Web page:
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Old 11-07-2002, 11:33 AM   #1
akiy
 
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Creativity

Since my other question that I posed here seems to have been a flop, I thought I'd try again with a different question.

When and how does the notion of creativity manifest itself for you in aikido?

-- Jun

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Old 11-13-2002, 02:34 PM   #2
akiy
 
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No thoughts?

-- Jun

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Old 11-13-2002, 04:59 PM   #3
Peter Goldsbury
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Taking ukemi from a shihan like the late Yamaguchi Seigo Sensei.

Sometimes shihans will do a technique, allow the partner to take ukemi, stand up, recover and then make another attack.

Yamaguchi Sensei's aikido was much more open-ended and fluid. As you were coming out of one technique, the opening for the next was already there. You had the fleeting choice of seizing the opening, or exploring other possibilities. In either case, a new and usually unexpected technique would result, and another opening... And so on for a number of minutes.

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P A Goldsbury
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Old 12-11-2002, 09:32 PM   #4
ToddDJones
Dojo: American Butokukan
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Yes, Yamaguchi was amazing. Peter, you were fortunate to spend so much time with him.

Randori is where I find the most creativity, in my technique, and in other's expression as well. Randori is a mode of communication, much like karate's kumite, or kendo or judo's shiai. No two people express themselves in quite the same way. No two "conversations" are ever quite the same. It is most enlightening to observe and analyze the exchange (the conversation), but it's ever so much better to be a part of it.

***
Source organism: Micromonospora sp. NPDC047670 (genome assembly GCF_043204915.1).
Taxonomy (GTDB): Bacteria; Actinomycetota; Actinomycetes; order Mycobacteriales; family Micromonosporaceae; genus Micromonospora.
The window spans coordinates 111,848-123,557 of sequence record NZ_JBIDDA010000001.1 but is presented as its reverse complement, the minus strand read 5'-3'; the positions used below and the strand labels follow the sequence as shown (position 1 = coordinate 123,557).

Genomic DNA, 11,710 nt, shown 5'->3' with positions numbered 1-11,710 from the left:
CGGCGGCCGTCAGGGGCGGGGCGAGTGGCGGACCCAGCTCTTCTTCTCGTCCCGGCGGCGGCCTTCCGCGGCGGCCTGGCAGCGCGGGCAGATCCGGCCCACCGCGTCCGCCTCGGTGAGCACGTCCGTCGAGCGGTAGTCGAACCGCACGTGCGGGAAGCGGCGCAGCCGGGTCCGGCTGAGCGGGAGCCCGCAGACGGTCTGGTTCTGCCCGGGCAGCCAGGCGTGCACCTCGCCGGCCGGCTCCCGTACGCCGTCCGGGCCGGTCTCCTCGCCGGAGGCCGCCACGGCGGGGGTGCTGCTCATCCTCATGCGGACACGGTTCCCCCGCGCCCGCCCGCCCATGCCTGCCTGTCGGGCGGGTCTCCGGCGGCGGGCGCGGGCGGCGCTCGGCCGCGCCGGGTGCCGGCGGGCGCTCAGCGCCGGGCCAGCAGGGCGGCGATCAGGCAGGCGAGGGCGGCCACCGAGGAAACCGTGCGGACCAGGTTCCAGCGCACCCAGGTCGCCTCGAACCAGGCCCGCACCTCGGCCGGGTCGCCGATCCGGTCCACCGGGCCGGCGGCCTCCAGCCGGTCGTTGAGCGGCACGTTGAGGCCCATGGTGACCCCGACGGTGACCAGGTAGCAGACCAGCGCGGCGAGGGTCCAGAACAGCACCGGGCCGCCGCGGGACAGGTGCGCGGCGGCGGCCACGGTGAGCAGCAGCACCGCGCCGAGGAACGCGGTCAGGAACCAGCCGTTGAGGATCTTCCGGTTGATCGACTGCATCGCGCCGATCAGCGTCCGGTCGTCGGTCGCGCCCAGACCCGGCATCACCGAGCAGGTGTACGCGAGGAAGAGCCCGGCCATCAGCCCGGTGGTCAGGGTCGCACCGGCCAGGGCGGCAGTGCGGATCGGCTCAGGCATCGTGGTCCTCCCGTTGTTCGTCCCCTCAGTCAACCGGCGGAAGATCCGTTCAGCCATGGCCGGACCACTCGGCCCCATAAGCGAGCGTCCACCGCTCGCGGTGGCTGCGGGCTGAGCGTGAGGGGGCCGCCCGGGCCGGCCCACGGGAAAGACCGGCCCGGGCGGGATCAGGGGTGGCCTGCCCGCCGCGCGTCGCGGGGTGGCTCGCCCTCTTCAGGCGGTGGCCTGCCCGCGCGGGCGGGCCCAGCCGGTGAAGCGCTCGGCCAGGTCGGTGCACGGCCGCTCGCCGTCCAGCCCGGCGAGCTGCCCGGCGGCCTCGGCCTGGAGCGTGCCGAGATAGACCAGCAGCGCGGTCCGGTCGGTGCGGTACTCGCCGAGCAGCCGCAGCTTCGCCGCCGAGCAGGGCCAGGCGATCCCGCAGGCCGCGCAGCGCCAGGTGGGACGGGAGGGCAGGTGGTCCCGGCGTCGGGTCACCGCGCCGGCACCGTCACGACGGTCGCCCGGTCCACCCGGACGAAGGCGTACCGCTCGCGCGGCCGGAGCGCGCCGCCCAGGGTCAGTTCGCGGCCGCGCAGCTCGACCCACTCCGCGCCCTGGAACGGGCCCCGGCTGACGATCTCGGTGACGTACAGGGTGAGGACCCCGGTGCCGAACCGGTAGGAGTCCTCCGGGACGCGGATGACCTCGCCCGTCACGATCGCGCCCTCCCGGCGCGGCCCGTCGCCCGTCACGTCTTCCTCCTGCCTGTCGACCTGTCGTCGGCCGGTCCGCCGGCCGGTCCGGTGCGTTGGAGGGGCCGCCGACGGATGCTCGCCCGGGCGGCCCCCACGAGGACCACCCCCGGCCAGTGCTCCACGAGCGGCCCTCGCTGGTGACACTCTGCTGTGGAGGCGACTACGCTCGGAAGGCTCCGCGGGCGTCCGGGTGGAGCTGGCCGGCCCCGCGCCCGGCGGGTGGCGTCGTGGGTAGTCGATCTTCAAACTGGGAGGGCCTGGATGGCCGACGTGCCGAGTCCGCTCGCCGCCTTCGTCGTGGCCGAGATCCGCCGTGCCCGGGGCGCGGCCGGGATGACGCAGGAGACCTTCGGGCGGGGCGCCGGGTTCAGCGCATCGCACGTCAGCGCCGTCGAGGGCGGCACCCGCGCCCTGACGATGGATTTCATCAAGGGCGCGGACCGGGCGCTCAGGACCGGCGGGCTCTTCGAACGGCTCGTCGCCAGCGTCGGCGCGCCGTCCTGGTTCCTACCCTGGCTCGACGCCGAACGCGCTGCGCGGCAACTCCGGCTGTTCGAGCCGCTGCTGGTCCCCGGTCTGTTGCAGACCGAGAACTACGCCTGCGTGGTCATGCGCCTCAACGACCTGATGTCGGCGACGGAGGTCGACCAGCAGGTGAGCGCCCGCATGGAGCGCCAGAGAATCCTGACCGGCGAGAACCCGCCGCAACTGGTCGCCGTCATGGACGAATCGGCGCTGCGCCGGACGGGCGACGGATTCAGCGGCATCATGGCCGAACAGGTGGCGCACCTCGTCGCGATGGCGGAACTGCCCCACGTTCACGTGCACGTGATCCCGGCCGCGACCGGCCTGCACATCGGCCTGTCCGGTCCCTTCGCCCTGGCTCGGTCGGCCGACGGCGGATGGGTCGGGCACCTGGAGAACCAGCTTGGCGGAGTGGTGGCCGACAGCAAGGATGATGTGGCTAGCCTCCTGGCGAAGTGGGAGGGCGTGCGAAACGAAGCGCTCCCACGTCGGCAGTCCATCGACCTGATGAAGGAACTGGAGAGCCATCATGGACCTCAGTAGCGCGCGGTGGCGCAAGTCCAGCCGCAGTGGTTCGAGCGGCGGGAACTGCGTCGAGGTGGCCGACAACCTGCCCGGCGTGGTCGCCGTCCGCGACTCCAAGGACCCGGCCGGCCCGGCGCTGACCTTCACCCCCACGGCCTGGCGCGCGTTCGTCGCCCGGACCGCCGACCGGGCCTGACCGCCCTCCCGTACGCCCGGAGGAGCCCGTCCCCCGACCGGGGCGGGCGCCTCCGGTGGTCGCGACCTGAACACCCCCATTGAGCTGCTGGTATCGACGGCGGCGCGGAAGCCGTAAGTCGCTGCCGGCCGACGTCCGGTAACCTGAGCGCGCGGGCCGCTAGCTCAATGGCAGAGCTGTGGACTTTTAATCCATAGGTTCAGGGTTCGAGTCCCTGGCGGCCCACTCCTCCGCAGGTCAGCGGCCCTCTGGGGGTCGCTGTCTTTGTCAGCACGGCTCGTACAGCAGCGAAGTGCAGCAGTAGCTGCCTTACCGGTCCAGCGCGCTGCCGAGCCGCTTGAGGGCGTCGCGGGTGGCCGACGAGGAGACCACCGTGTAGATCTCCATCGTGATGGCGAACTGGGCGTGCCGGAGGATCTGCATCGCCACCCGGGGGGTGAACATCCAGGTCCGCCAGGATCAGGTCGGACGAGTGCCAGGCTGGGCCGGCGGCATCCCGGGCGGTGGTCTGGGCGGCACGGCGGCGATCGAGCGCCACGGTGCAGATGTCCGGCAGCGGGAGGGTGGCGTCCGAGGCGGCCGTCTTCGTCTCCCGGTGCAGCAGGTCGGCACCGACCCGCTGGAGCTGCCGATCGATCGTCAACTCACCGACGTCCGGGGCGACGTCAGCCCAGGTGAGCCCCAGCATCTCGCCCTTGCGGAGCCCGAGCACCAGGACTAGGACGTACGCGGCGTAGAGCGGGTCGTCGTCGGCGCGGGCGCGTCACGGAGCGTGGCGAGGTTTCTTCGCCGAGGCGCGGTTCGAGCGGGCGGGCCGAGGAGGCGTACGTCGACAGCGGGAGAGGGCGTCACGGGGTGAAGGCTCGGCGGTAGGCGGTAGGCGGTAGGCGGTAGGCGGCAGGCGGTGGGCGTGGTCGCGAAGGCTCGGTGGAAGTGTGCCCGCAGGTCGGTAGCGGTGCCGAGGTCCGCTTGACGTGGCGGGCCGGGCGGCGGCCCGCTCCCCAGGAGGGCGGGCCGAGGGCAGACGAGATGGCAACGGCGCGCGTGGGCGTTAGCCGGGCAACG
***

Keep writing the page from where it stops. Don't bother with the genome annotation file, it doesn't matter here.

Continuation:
Todd D. Jones
Chairman, American Butokukan &
Sand Drift Martial Arts Association
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Old 07-11-2004, 07:58 PM   #5
bobmaxine
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Re: Creativity

Good lord man, what a question.

Even as beginners walking through the door we should be creative, precisely when at the same time we should set aside all preconceived notions to be ready to receive.

As teachers, creativity takes on, like, seven new mantles:

Do we teach as we were taught? If so, precisely why?

If we have misgivings about the way we were taught, are they the products of the teaching method, or of us ourselves? And in what proportions?

Should we try to improve on the way in which we were taught, to make instruction more efficient?

Should we incorporate exercises which, though not in any established curriculum, bring out aspects of aikido not usually taught in drill form?

It is self-evident that creativity is in itself a good, as long as it is reined in with the criterion of efficient and right teaching. But given that (albeit nebulous) criterion, all creative hell breaks loose. The best teachers are Michelangelos in their way.
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Old 11-23-2004, 10:00 PM   #6
Rocky Izumi
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Re: Creativity

The Shihans keep telling me that by the time you are Sandan, you should be doing your own style of Aikido.
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Old 09-12-2005, 09:36 PM   #7
Rupert Atkinson
 
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Re: Creativity